Just as the roles and responsibilities of fatherhood are shifting, so too are the outdated and stereotyped views about male participation in the early childhood and education workforce. A national strategy to supercharge recruitment and retention of high-quality male educators will help create a more diverse workforce and further support the learning and wellbeing of young children.

Kati Gapaillard, CEO of The Fathering Project

We support the clear synergy this plan brings with our work, as we advocate for equitable parenting roles, tailored perinatal education, shared parental leave, and enhanced access to early learning. This initiative aligns with our commitment to nurturing strong father-child relationships. Encouraging male participation in early learning environments not only benefits children but also fosters inclusive parenting practices.

Danny Schwarz, CEO, Playgroup Victoria

Playgroup Victoria is proud to partner with Thrive by Five and supports the Dads Action Plan for the Early Years. Access to and participation in Playgroup provides opportunities for dads to be dads together and engage with their children and other families. Playgroup gives dads and their children space to be in and create the moments that can be filed in our ‘remember
when’, catalogue of stories to tell.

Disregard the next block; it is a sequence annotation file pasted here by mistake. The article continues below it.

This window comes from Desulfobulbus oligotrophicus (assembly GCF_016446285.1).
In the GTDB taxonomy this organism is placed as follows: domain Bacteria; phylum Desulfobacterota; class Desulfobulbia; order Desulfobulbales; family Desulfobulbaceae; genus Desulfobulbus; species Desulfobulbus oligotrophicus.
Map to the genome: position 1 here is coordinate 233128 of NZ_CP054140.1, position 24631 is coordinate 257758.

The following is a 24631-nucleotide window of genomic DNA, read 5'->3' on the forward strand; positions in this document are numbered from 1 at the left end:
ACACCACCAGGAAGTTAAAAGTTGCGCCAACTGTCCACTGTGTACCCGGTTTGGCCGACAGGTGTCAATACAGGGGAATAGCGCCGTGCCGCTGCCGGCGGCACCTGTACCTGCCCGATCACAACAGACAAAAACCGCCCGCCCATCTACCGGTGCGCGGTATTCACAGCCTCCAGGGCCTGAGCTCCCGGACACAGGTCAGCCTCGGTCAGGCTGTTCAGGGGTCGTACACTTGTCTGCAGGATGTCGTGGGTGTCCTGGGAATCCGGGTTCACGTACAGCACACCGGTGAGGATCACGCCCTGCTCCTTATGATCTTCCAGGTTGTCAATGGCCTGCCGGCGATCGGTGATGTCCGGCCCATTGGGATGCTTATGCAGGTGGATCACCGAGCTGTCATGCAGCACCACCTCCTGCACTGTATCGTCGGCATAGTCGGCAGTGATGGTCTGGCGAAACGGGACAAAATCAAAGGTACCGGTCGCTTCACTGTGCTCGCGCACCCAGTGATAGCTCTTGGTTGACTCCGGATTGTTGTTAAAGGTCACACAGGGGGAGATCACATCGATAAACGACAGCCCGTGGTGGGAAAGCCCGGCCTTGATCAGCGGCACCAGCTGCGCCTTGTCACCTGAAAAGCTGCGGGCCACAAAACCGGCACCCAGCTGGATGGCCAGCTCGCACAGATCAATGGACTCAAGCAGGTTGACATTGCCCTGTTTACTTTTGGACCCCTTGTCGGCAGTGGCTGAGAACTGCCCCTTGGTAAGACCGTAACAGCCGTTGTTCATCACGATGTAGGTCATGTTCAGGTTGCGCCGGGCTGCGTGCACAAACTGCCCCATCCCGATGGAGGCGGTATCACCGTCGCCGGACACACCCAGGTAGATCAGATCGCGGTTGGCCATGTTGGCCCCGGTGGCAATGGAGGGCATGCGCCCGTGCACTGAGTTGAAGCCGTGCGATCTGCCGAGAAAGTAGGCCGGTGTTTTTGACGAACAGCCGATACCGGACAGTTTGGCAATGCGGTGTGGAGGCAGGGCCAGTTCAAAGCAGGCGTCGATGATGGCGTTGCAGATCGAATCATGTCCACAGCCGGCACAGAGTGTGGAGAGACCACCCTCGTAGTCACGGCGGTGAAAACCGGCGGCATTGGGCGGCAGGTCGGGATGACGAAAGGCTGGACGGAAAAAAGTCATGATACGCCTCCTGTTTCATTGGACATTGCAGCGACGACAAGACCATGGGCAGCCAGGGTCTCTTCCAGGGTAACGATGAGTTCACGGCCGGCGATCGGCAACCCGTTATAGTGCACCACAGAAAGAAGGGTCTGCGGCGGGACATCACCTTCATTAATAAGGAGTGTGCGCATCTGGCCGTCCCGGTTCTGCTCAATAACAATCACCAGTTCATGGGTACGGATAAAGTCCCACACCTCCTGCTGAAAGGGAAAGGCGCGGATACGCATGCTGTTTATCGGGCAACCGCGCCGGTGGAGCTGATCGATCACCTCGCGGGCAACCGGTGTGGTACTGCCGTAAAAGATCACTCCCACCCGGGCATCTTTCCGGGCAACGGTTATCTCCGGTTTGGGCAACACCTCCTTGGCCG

Michael Day, Family and Caring Executive Sponsor at KPMG

KPMG Australia proudly supports Minderoo Foundation’s Thrive by Five Dads Action Plan. We recognise the importance of fathers and father figures taking on greater family and caring responsibilities, and by providing them with appropriate tools and support, they can contribute to happier, healthier futures for children, enabling them to reach their full potential.

Ghassan Noujaim, Head Multicultural Child and Family Program, SSI

Nearly half of the Australian population has at least one parent born overseas. Multicultural families often rely heavily on the maternal role for care and nurturing especially in the early years. It is vital that the large percentage of Aussie fathers who are from culturally and linguistically diverse backgrounds are supported by having easy access to in-language culturally appropriate resources that equip them with the skills to nurture their children as they grow and develop.

Thomas Docking, CEO of Dad’s Group

This Action Plan for fathers has the capability to scale and replicate the amazing pioneering work that many leaders and organisations have done to support, equip and empower fathers and families in the perinatal period and early years. Increased investment into tailored perinatal education and parenting support for fathers will enable us to break the cycles of intergenerational disadvantage and build stronger foundations for our children.

Media contact: Iona Salter (Essential Media), 0413 185 634